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Terrified to live in subsidized housing
Article mis en ligne le jeudi 9 juin 2011

Photo: Marie Cicchini

Alana Ronald shows the broken door chain link.

Alana Ronald lives in a fully renovated apartment located at 3095 Bedford Road, in a government-owned building rented out to the most vulnerable people, namely families but including many women or single mothers, with several people dealing with health problems.

The 16-unit building underwent a $1.7 million renovation in a rush to meet a June 2010 deadline. Many would consider the retired ballet teacher lucky to be living there. Currently, some 22,000 households on various eligibility lists are waiting for a low-cost housing unit, but only 2,000 become available each year. Ronald was on top of the priority list because her home in NDG was gutted by fire, and she moved in on Sept. 1 last year.

Struggling with a heightened sense of vulnerability, the Jewish widow told the Office municipal d’habitation de Montréal (OMHM) how highly reluctant she was to settle in this densely populated area.

She pointed out the irony of the laudatory description of the building found in the OMHM’s glossy Rose des Vents magazine.

On September 8, she came face to face with a female intruder wandering around her place at 2:30 in the morning. Her dog never barked to warn her. Although terrified, Ronald maintained casual conversation with the 25 to 30-year-old trespasser, who appeared to be under the influence of drugs. It turns out that the small woman prowler, nicknamed ‘Patricia from Barbados,’ was already known to police for this type of behaviour in the neighbourhood.

Ronald had previously reported that the lock on the main entrance to the apartment had been improperly installed, causing the door to open with a light push or a gust of wind.

A second break-in attempt was made through her bedroom window, and there were four more attempts by someone on September 21, five days after Ronald had been diagnosed with post-traumatic stress disorder.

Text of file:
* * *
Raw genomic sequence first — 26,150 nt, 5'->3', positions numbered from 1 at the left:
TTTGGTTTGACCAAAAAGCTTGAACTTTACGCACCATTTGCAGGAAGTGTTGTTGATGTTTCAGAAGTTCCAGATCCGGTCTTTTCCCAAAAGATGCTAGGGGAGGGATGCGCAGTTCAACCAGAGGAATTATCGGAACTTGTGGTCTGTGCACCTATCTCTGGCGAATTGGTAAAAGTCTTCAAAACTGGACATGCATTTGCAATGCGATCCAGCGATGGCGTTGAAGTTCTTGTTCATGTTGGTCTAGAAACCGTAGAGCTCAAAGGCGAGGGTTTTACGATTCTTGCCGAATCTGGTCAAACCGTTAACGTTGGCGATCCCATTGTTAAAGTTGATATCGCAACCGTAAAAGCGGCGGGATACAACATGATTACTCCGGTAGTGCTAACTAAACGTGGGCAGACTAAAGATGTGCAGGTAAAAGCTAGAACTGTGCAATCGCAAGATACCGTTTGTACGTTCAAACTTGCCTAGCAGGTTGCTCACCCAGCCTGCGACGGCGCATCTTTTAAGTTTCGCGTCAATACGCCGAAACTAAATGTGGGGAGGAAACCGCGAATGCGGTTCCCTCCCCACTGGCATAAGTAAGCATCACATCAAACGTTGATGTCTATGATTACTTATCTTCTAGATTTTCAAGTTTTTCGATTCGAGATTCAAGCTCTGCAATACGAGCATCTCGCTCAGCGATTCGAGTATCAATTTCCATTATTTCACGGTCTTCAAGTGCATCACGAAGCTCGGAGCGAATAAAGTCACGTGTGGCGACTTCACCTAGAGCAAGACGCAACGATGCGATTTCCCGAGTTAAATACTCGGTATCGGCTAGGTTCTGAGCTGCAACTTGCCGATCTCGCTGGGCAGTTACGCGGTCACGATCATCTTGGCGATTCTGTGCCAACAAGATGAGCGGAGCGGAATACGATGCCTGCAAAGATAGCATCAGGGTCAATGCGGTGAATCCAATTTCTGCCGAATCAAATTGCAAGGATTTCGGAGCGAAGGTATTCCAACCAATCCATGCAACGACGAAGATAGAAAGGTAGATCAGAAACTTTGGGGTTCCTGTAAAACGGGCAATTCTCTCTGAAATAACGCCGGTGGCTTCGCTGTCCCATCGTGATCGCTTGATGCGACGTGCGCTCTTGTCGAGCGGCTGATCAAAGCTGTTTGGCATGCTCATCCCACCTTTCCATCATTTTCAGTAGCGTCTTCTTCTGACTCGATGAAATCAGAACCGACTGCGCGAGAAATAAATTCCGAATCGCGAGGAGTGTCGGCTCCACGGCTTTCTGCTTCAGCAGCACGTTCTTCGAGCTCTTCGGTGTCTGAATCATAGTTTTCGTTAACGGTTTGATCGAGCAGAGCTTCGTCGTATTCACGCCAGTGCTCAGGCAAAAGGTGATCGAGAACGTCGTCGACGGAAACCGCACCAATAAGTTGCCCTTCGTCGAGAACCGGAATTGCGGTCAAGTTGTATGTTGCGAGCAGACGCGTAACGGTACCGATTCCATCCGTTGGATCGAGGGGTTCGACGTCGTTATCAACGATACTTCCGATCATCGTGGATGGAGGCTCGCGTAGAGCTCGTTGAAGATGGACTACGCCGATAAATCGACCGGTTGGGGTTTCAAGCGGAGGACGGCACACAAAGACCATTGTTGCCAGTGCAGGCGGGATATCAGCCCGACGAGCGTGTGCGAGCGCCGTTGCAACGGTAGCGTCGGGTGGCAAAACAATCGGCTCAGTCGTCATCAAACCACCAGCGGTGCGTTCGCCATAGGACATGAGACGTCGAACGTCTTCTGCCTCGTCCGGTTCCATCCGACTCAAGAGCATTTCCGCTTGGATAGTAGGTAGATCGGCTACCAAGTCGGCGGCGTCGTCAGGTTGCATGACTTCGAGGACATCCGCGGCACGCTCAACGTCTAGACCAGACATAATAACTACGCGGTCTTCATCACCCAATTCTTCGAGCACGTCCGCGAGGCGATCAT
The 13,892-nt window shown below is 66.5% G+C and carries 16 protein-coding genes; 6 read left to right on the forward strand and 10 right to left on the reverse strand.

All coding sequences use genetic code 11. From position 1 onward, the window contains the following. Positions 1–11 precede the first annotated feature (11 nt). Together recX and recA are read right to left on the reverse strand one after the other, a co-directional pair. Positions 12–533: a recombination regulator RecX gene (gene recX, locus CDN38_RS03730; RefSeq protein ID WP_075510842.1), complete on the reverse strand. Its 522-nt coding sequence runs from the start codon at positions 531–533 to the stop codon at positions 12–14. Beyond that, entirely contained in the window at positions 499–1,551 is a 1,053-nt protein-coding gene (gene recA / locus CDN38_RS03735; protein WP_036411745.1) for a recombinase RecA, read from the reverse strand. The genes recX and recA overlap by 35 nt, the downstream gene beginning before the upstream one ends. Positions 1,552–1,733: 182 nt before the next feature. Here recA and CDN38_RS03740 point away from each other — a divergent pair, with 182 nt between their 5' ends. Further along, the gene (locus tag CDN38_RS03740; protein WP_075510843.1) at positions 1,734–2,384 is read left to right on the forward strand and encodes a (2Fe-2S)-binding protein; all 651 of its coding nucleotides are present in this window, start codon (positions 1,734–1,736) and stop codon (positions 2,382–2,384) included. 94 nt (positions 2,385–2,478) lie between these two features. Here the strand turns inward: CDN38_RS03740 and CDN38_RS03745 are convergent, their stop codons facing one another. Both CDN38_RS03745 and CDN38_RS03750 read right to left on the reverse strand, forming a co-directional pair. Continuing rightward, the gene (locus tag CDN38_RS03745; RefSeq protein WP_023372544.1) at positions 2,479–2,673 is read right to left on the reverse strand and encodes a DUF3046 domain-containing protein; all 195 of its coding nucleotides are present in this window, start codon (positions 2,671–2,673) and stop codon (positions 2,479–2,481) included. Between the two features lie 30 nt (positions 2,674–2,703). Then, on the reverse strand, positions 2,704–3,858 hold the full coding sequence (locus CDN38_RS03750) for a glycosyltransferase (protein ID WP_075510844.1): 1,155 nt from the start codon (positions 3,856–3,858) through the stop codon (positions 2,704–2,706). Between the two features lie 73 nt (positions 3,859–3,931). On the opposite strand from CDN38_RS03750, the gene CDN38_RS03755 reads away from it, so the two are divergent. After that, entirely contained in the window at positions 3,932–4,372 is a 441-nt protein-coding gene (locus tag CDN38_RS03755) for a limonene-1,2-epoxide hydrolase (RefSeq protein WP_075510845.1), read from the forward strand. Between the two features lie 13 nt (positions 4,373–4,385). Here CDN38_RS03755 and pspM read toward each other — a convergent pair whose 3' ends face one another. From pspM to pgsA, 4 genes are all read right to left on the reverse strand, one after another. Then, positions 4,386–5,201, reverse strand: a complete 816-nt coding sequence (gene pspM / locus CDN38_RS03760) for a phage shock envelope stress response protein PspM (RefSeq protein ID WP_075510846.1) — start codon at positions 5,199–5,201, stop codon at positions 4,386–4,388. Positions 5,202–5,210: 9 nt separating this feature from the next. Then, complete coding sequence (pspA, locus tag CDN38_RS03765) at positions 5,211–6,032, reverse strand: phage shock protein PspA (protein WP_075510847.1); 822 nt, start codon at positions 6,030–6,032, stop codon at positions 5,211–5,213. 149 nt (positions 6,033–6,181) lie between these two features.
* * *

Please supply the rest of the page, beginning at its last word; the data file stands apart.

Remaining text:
She had security bars installed to prevent entry through her ground-level windows. Mario Scali, head of maintenance, managed to put up a security fence in December, and three weeks after Mrs. Ronald had installed hers, put up bars on the windows of two ground level apartments.

As for maintenance, the building appears to be abandoned. Twelve of the 16 tenants signed a letter to the OMHM on September 22 concerning access to the building. “The laundry room was broken into five times, as the machines are coin-operated and thieves know there are no janitors on the premises,” says Ronald, who has been constantly calling security.

Another tenant, Jean-Guy, a resident since May, 2010, witnessed a woman slip and fall with her baby on the snow-covered steps. “I bought a bag of salt and I’ve been spreading it. We’ve had a new janitor whose name is William and he’s much better,” he says. “No one before William cleaned or swept. A couple of tenants have been doing it, but only on the main floor,” adds Ronald.

The 16 tenants rely on one janitor who is also responsible for at least six OMHM buildings. “Why doesn’t the City of Montreal have a bylaw restricting the number of buildings a janitor can have on his roster?” asks Ronald.

In a letter dated December 26 to the building inspector and to the OMHM, Ronald mentioned several problems: defective lighting fixtures at the front and back of the building; a defective front door lock; a malfunctioning intercom system; undeliverable mail; the lack of recycling bins, to name a few.

One morning Ronald, medicated for Crohn’s disease, woke up suddenly to Guardex men who were trying to enter her apartment in the morning instead of the afternoon as had been told. Terrified, she yelled at the men to go away, thinking they were intruders, but they broke the door’s chain lock and walked in to carry out their inspection.

In her opinion, there should be more consideration for the safety and dignity of tenants in this type of building.

The Quebec Rental Board, the City of Montreal building inspectors, the OMHM, and the OEIL, an organization that looks into housing problems, are all aware of the problems.

[ Marie Cicchini ]

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